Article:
At that time the LORD said to Joshua, “Make flint knives and circumcise the Israelites again.” So Joshua made flint knives and circumcised the Israelites at Gibeath Haaraloth. – Joshua 5:2-3
Adolph Harstad writes:
Covenant renewal is behind all the activity in 5:2-12. In church history, this might be likened to Josiah’s reform (2 Kings 23:1-28) or to the Lutheran Reformation. The two great covenants of the LORD with Israel are in view through the circumcision and the Passover, the two main ceremonies associated with those covenants. Circumcision was a sign of Go’s covenant with Abraham, and the Passover celebrated the exodus and Mosaic covenant. The covenant nation had lived in a state of suspension during the thirty-eight years of wandering in the wilderness. They did not circumcise, and they did not celebrate Passover until the unfaithful generation died off and the new generation was to be sanctified to receive the inheritance.
It was crucial to renew circumcision at this point in Israel’s national life. Circumcision was the pledge, seal, and sign in human flesh of the LORD’s covenant with and promises to Abraham. By solemn contact without any conditions he promised Abraham a great name, a special land, numerous children, and a particular Seed or Offspring, through whom all peoples on earth would be blessed. Now the numerous children of Abraham stand on the promised soil with their enemies melting in fear. The promise of the Offspring who will live, minister, die, and rise again in this very land is coming one major step closer to fulfillment. It is obvious, even before the statements of Joshua in 23:14, that the LORD is keeping all His promises to Abraham. Israel has every reason to delight in the rite that is the sign of the covenant with Abraham, a covenant of free, unconditional grace.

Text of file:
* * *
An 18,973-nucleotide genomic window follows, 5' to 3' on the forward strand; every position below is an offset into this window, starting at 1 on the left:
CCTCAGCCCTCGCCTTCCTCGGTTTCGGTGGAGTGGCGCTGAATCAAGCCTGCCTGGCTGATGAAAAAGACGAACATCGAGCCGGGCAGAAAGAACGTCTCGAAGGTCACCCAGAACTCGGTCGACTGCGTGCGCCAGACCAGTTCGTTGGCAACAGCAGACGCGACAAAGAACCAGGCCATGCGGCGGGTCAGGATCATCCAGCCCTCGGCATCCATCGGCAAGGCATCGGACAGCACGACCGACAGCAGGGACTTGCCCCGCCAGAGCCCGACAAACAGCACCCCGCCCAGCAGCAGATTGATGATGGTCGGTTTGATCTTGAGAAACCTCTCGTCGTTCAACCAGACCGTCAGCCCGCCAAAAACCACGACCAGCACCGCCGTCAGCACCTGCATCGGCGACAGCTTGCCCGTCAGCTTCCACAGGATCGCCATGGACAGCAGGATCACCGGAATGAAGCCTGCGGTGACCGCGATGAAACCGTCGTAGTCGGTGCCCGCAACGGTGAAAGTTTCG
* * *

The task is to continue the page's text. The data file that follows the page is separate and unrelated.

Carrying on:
MEMORY WORK – Shorter Catechism Q/A 25
Q. 25. How doth Christ execute the office of a priest?
A. Christ executeth the office of a priest, in his once offering up of himself a sacrifice to satisfy divine justice, and reconcile us to God; and in making continual intercession for us.